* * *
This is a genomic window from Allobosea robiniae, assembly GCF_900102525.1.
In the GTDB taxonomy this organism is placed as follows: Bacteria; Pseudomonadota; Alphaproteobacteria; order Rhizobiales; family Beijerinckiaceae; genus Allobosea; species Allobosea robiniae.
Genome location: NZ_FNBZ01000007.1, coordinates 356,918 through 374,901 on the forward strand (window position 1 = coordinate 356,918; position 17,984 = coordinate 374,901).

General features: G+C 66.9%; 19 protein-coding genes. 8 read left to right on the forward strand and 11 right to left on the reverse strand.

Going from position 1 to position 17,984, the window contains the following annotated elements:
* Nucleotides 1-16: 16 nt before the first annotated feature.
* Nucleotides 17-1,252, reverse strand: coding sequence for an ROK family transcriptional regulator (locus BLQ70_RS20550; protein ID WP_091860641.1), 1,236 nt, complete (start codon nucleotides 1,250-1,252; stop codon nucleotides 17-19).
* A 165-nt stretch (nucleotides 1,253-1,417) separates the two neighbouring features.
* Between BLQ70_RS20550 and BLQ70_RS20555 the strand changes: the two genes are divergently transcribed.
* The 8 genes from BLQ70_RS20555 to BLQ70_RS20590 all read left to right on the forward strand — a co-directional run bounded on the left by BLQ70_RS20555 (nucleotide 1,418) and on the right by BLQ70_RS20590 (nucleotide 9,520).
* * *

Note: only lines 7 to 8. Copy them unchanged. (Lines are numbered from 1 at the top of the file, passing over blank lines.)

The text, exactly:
* Nucleotides 17-1,252, reverse strand: coding sequence for an ROK family transcriptional regulator (locus BLQ70_RS20550; protein ID WP_091860641.1), 1,236 nt, complete (start codon nucleotides 1,250-1,252; stop codon nucleotides 17-19).
* A 165-nt stretch (nucleotides 1,253-1,417) separates the two neighbouring features.